We had had our fill of sleep. We had gone to bed early the previous night after a long, lazy, cold January day, surrounded by snow and ice and into our third week of sub-zero temperatures. We had been reading newspapers, making and eating comfort food in the form of a massive steak, kidney and mushroom pie, washed down with generous helpings of a rather good St. Emilion that Tesco normally sells for €22 but in these miserly times was offering it with 50% discount at €10.99. The pie with its marvelous puff pastry crust, the seductiveness of the wine and the heat of our wonderfully insulated, Gallagher built house, soon had us nodding and we slept the sleep of the gods.
It was just before dawn when the brightness of the day had not shown itself but when everything is seen in various shades of grey. It was warm in the comfortable pit which is our bed. The mornings icy chill could not penetrate the numerous togs of our duvet. She was lying on her back and talking of this and that. I on my left side gently massaging her strangely taut stomach, taut in fact as the skin on a bodhran drum. I did not question this tautness as the undefended strokes of my right hand were giving me great encouragement.
There was something not quite right. I knew it was me and it could only have been her. We were talking of familiar things and she is the only one she allows in my bed. I massaged away not letting my ardour overcome the tricky exercise of circumnavigating the act. A little like crossing a stream on stepping stones, with the stones buried beneath the water, there is moss on some of them, but which ones?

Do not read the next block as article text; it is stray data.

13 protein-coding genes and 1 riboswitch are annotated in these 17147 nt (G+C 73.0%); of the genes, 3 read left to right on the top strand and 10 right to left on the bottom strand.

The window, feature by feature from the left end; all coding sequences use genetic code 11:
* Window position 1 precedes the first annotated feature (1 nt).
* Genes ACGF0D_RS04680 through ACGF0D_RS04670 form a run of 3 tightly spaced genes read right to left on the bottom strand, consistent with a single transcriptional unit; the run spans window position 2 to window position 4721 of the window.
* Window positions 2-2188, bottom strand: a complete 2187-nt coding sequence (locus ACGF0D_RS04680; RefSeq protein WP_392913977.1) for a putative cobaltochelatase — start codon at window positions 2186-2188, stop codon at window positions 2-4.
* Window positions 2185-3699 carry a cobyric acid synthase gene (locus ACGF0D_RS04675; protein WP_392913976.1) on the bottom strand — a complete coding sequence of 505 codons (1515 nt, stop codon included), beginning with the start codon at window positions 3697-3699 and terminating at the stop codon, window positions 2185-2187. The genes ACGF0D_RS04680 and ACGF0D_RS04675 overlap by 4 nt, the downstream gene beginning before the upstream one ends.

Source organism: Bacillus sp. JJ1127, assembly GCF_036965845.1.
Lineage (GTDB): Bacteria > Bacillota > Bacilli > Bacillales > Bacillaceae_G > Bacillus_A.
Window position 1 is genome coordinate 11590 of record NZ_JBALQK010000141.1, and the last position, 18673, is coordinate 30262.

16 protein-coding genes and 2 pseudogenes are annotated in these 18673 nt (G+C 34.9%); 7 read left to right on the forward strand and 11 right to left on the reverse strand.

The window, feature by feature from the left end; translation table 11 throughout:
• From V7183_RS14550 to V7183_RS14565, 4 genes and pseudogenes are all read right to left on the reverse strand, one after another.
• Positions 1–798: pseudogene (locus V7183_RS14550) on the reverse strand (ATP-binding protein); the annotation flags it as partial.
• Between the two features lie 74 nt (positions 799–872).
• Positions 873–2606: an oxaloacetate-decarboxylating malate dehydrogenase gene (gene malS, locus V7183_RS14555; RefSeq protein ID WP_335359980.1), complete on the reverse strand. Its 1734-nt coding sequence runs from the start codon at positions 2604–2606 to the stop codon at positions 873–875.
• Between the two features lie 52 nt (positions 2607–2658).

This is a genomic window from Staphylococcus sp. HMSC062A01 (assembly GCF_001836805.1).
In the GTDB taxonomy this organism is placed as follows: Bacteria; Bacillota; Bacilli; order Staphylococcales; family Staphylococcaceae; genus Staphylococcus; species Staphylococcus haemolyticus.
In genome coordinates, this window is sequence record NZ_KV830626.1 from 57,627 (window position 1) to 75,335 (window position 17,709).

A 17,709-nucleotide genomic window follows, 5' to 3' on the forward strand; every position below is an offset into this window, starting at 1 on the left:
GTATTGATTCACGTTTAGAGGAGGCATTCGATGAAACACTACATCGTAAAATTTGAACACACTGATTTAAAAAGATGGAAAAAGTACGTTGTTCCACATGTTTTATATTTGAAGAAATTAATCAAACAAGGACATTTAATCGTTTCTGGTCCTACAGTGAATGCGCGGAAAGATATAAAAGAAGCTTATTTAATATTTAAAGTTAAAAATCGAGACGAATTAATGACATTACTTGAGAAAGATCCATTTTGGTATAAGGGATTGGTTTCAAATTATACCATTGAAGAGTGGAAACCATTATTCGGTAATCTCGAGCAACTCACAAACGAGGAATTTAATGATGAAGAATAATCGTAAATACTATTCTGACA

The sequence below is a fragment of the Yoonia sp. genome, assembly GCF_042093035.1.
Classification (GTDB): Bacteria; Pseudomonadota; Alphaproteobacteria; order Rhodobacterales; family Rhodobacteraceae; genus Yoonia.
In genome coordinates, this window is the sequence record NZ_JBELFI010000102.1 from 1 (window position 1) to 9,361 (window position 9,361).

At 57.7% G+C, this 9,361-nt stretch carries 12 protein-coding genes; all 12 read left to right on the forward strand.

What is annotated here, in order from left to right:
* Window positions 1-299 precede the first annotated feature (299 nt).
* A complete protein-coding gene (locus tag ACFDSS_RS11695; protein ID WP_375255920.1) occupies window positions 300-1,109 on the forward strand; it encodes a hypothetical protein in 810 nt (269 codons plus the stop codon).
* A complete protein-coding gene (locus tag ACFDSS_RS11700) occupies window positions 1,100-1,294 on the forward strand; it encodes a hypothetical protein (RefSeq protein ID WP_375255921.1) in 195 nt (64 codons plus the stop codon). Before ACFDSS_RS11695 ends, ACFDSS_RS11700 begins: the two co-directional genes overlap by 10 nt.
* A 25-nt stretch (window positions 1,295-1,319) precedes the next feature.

Something disturbed our reverie, wether it was a fox snuffling around our verandah in search of much needed scraps during this cold spell or a stag fallow deer that often came up from the shallows down by the lake, in search of pastures and conquests new. I sat up and looked through the low window, out into the greyness and saw nothing but the indistinct line of the fence and the elderberry strangled hawthorn tree’s hazy shape. The garden whitened by the recent snow and frost seemed undisturbed.
I leant back and returned to my recently vacated position and quickly took up my amour. The strangeness had gone. The tautness of the belly had been replaced by a quite distinct and familiar wobble, similar to that of a balloon half full of water. I was immediately elbowed in the gob, followed by a rapid tattoo, made by a stiletto like big toe, on my retreating rear end and a harsh gutteral explosion of “gerroff you bloody perve, and make me a cup of tea” as I fell out of my side of the bed.
On ruminating on this scene later that morning whilst drinking some excellent coffee and eating a hot buttered slice of toast made from my darling wife’s incredible home made bread and idly looking out of the kitchen window at the virgin snow, only disturbed here and there by a robin’s hop skip and jump, did I begin to realize the ethereal effect that the strange half light of the early dawn has on one’s senses. Sometimes you are awake and enjoying the physicality of life when in fact you are asleep and dreaming of things 30 years previous, and sometimes you think you are asleep pondering on the freedom and liberality that the unconscious world can give you. When all of a sudden the strong hard elbow, the stiletto like big toe and the harsh gutteral welcomes in the bleakness of another new winter’s day.